The granules of DFD included Radix et Rhizoma Rhei (9g, voucher specimen number 1201080), Radix Aconiti Lateralis Preparata (12g, voucher specimen number 1210003), and Radix et Rhizoma Asari (3g, voucher specimen number 1208107), which were purchased from Tianjiang Pharmacology Co. Ltd. (Jiangyin, China). All these herb granules, with a total weight of 24g, were dissolved in 24mL saline at a concentration of 1g/mL.
All experiments animals were approved by the Animal Ethics Committee of Nanjing University of Chinese Medicine. Male mice that were 8 weeks old, with a C57BL/6 background, were purchased from the Experimental Laboratory of Animal Models (Nanjing, China) and housed in the Experimental Animal Center of Nanjing University of Chinese Medicine. The mice were randomly divided into 6 groups of 6 mice per group. The AAN group received intraperitoneal injections of 3mg/Kg AA I every 3 days for 8 weeks. Four weeks after the AA I treatment, a normal dose (2.5g/kg/d) of DFD was administered by oral gavage to one group (NDFD). A high dose (5g/kg/d) was also administered by oral gavage to another group (HDFD). The negative control mice (control) received injections and oral gavage of saline. The vehicle control mice (AAN + vehicle) received saline by oral gavage for 4 weeks after the AA I treatment. The rosiglitazone treated group (AAN + Rosi) received 5mg/kg/d of Rosi by oral gavage for 4 weeks following the AA I treatment. Blood and kidney samples were collected for further examination at the end of 8-week treatment period, and the mice were sacrificed.
Serum blood urea nitrogen (BUN), serum creatinine (Scr), and urinary protein (Upro) were measured by commercial kits according to the manufacturer's instructions.
The kidney samples were fixed with 4% paraformaldehyde, embedded in paraffin, and sectioned transversely. Kidney sections (2μm) were stained with Masson trichrome. The pathological changes were observed under a light microscope and photographs were obtained.
To identify the expression profiles of collagen I and collagen III, lysates of cultured kidney tissues from different groups were collected and analyzed. The samples were washed with PBS and homogenized in cell lysis buffer containing a cocktail of protease inhibitors and phosphatase inhibitors. Sample lysates were separated by SDS-PAGE and electronically transferred onto polyvinylidene fluoride membranes. Membranes were blocked in 5% BSA for 1h at room temperature and incubated overnight at 4°C with the anti-collagen I and anti-collagen III antibodies, respectively. After washing with TBST, membranes were incubated with corresponding HRP-conjugated secondary antibodies for 1h at room temperature. The blots were visualized with the Amersham ECL Detection System (Amersham, Buckinghamshire, UK). Image J software was used to quantify and standardise band intensities.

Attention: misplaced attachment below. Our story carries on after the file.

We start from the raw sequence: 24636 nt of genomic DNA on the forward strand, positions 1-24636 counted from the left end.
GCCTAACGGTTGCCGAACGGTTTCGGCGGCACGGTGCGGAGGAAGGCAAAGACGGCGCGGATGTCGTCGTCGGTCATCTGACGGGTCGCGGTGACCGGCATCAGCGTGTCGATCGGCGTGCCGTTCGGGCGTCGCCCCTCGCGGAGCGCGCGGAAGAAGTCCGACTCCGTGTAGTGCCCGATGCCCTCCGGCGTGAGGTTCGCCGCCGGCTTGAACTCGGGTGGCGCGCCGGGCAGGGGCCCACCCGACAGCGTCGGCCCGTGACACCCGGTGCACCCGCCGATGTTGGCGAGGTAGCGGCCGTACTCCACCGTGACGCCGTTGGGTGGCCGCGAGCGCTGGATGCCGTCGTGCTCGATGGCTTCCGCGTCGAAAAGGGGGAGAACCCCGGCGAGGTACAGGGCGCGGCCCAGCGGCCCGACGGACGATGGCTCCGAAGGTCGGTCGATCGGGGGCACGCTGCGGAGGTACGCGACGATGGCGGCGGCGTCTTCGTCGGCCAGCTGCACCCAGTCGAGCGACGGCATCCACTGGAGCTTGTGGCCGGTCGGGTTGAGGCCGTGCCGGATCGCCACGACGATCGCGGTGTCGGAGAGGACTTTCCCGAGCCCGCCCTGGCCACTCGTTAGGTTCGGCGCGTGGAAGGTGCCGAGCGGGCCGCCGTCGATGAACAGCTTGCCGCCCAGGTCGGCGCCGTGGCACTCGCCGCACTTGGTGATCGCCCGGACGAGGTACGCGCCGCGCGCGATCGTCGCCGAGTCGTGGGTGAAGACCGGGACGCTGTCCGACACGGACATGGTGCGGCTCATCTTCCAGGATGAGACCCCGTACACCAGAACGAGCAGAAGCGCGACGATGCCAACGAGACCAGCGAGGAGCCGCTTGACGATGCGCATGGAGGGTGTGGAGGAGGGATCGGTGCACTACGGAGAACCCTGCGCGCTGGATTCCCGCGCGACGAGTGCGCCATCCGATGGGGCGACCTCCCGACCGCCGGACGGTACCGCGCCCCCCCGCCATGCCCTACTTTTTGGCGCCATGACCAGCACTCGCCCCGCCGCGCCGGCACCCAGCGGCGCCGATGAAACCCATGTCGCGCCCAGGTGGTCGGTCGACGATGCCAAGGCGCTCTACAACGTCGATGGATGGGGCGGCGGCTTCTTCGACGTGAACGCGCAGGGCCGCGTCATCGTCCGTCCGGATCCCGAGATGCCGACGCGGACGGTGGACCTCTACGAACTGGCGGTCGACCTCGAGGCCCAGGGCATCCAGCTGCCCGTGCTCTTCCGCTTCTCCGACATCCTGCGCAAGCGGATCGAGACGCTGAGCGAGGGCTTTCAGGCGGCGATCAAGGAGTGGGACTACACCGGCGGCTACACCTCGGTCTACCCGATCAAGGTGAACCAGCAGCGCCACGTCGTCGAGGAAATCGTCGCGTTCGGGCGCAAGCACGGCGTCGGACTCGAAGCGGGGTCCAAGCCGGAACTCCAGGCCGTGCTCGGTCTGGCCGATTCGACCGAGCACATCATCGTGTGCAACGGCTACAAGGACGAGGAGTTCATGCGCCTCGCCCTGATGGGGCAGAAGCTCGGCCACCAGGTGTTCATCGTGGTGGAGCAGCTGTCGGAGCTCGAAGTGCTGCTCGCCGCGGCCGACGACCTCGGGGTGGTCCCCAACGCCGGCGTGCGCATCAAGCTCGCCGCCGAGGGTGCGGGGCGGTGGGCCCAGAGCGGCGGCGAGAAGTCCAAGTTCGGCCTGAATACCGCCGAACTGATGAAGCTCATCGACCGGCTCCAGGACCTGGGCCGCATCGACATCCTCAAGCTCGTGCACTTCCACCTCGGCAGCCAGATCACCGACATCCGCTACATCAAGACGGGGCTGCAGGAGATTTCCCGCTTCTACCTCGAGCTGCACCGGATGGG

Kidney tissues were dissociated into cells through tryptase digestion. The dissociated cells were incubated with JC-1 (7.5μM) in the dark for 30min at 37°C. The stained cells were then washed with JC-1 washing buffer before subjected to flow cytometry analysis. Densitometry from MMP was calculated using the ratio of JC-1+ numbers to JC-1− numbers.
Total DNA from renal cortex was isolated using a DNeasy Tissue Kit (Invitrogen). The target gene and reference gene were detected with real-time PCR. Amplification was performed using an ABI 7500 real-time PCR Detection System (Foster City, CA) with FastStart Universal SYBR Green master mix (Roche, Germany). Thermal cycling conditions were 95°C for 10min followed by 40 cycles of 95°C for 15s and 60°C for 1min. Primer 3 software was used to design the primers (http://Frodo.wi.mit.edu). Relative amounts of mtDNA copy numbers were normalized to the nuclear 18S rRNA. The primer pair sequences are shown as follows: mtDNA, Forward: 5′TTTTATCTGCATCTGAGTTTAATCCTGT3′, Reverse: 5′CCACTTCATCTTACCATTTATTATCGC3′; 18SrRNA, Forward: 5′GGACCTGGAACTGGCAACAT3′, Reverse: 5′GCCCTGAACTCTTTTGTGAAG3′.
ATP levels in the renal cortex were detected using a luciferase-based bioluminescence assay kit following the manufacturer's instructions (Sigma). The luciferase activity was then measured using a FLUOstar Optima reader. Data are presented as the ATP levels normalized to protein concentrations.
Intracellular ROS was assessed using the DCFDA kit (Sigma) as previously described . Kidney cortex sections were labeled for ROS according to manufacturer's protocol. Samples were imaged using fluorescence microscope. Image J was used to quantify pixel density in glomerular. ROS generated by mitochondria were also measured with DCFDA kit.